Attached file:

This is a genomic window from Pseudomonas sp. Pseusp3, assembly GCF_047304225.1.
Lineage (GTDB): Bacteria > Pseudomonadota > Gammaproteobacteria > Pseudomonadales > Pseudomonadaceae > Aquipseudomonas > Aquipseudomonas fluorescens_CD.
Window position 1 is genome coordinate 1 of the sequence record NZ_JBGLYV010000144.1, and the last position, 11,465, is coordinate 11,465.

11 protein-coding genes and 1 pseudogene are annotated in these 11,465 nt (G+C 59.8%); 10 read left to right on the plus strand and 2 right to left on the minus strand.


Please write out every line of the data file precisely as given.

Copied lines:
This is a genomic window from Pseudomonas sp. Pseusp3, assembly GCF_047304225.1.
Lineage (GTDB): Bacteria > Pseudomonadota > Gammaproteobacteria > Pseudomonadales > Pseudomonadaceae > Aquipseudomonas > Aquipseudomonas fluorescens_CD.
Window position 1 is genome coordinate 1 of the sequence record NZ_JBGLYV010000144.1, and the last position, 11,465, is coordinate 11,465.

11 protein-coding genes and 1 pseudogene are annotated in these 11,465 nt (G+C 59.8%); 10 read left to right on the plus strand and 2 right to left on the minus strand.